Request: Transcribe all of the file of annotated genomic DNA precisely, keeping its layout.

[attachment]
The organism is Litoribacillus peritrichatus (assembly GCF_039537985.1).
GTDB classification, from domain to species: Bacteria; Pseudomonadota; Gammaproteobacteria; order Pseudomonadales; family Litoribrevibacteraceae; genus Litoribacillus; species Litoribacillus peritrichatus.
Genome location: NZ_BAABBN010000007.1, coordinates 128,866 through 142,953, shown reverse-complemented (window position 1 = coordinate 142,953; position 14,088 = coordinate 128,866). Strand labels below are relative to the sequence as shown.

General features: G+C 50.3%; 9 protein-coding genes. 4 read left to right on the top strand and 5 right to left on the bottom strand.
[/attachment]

The organism is Litoribacillus peritrichatus (assembly GCF_039537985.1).
GTDB classification, from domain to species: Bacteria; Pseudomonadota; Gammaproteobacteria; order Pseudomonadales; family Litoribrevibacteraceae; genus Litoribacillus; species Litoribacillus peritrichatus.
Genome location: NZ_BAABBN010000007.1, coordinates 128,866 through 142,953, shown reverse-complemented (window position 1 = coordinate 142,953; position 14,088 = coordinate 128,866). Strand labels below are relative to the sequence as shown.

General features: G+C 50.3%; 9 protein-coding genes. 4 read left to right on the top strand and 5 right to left on the bottom strand.